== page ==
General Electric Co., has committed to hiring 5,000 military veterans in the next five years, and it reinforced its commitment Thursday when it co-sponsored an employment and business expo for veterans at the Stamford branch of the University of Connecticut.
More than 70 businesses and government agencies manned booths at the Operation Home2Work event, which was also sponsored by the U.S. Department of Veterans Affairs, Small Business Administration and Department of Labor.
Many military veterans are in real need of assistance in their search for employment, said Michael Tresca, manager, human resources recruiting communications at Fairfield-based GE.
"GE and the GE Vets Network are going around the country to more than 400 U.S. Chamber of Commerce career fair events, offering skills training," he said, adding many veterans aren't equipped with a resume. GE staffers also attend many of these events, seeking to fill jobs and offering veterans the opportunity to join 10,000 other veterans at GE facilities.
Among the jobseekers was New Haven resident Jaime Tetrault, an Air Force veteran who visited many of the booths.
"Prudential looks promising," he said. "It's a basic sales rep, which is my background. I got here at 9 o'clock. You've got to take advantage of what's here. It's definitely a foot in the door."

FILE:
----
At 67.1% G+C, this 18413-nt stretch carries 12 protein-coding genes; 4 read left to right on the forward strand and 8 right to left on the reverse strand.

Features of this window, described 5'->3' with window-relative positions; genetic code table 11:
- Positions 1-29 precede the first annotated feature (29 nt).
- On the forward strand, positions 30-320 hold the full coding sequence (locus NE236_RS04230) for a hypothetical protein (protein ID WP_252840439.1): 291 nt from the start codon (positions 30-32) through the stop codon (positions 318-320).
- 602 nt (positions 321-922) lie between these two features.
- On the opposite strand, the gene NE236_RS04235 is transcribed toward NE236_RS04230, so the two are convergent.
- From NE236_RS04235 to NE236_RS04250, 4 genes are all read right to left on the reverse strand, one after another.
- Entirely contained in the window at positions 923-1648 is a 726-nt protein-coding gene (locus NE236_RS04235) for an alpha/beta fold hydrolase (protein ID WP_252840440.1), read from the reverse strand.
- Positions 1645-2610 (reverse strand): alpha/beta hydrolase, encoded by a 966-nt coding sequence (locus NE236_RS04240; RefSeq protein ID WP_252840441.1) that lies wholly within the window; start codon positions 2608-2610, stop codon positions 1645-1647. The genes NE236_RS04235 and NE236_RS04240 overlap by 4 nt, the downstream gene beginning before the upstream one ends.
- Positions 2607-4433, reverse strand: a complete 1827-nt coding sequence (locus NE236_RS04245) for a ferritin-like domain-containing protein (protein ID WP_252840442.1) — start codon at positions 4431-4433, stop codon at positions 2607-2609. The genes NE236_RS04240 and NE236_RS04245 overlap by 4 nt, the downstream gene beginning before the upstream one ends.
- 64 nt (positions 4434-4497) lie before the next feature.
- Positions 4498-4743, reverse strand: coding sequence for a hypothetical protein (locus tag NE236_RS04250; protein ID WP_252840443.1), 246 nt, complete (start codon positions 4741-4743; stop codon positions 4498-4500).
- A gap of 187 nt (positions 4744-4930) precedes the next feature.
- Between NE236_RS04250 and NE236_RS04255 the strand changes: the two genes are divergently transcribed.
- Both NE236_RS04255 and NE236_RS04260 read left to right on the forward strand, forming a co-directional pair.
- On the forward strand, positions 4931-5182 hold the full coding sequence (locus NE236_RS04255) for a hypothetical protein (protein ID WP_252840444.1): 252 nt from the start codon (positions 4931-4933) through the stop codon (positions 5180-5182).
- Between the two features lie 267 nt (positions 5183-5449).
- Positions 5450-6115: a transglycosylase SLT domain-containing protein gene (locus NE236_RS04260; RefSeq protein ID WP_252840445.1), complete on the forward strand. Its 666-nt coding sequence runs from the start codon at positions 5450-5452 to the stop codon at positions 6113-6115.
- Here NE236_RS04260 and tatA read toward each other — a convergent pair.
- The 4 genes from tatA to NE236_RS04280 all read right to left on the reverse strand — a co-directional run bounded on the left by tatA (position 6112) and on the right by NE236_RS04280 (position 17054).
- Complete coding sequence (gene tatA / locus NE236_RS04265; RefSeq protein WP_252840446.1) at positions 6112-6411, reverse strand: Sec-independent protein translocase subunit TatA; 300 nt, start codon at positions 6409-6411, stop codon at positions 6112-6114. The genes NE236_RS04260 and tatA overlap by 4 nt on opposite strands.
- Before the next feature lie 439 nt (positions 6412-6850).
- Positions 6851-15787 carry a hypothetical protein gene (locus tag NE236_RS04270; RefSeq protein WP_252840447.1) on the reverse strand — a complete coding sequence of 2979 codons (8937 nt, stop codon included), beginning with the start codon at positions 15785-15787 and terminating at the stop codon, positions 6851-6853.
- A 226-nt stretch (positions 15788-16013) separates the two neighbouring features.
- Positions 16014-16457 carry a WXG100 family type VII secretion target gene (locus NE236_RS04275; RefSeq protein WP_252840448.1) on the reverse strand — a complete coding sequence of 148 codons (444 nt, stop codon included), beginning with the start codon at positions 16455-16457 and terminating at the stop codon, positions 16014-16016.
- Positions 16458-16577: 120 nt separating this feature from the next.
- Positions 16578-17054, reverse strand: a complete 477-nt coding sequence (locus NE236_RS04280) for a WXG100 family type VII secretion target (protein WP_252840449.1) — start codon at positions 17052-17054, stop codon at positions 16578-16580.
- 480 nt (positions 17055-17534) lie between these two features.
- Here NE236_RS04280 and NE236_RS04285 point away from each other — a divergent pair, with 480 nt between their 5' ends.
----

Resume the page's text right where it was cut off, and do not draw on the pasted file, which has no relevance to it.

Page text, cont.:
Norwalk residents Steve Butler and Brian Lindquist, who both served in Afghanistan, also distributed their resumes.
"I'm trying to jump-start a career. I'm looking for entry level in marketing," said Lindquist, a student at Norwalk Community College and a National Guard member.
Butler, a full-time student majoring in history at the University of Connecticut Stamford, is an Army veteran who served in Afghanistan and is president of the school's 30-member Veterans Association.
"I want to teach in high school. I'm a drill sergeant in the reserves," he said, adding that he was hoping to land a part-time job.
Stephanie Hodge, regional recruiter for Greenwich-based United Rentals, said many military veterans have skills she is seeking.
"We're looking for people to fix or sell our equipment. We have 250 positions across the nation," she said. "The candidates I've talked with are good candidates."
On the other side of the first-floor concourse, Alba DiPreta, human resources generalist at Milford-based Eastern Bag & Paper Group, manned a table and said the company would like to hire qualified veterans.
"We're here to hire vets. We're looking for good people," she said. "We're definitely in need of sales reps, and we're always in need of drivers."
The Department of Defense started the Hero 2 Hired program in December, said Shelton resident Wayne Travers Jr., chairman of the Connecticut unit of the Employer Support of the Guard and Reserve, which supports Hero 2 Hired, www.h2h.jobs, a resource for National Guard and Reserve personnel and employers.
"Our main mission is to gain and maintain employer support of National Guard and Reserve personnel. The Reserves make up about half of our total military force," he said, and employers can access www.h2h.jobs to review jobseekers.
Federal legislation, the Uniformed Services Employment and Reemployment Rights Act, is designed to protect the jobs of National Guard and Reserve personnel, Travers said. "There are occasional issues. We have a mediation program. The biggest issue is a rotation schedule. The DOD has been working on it for years."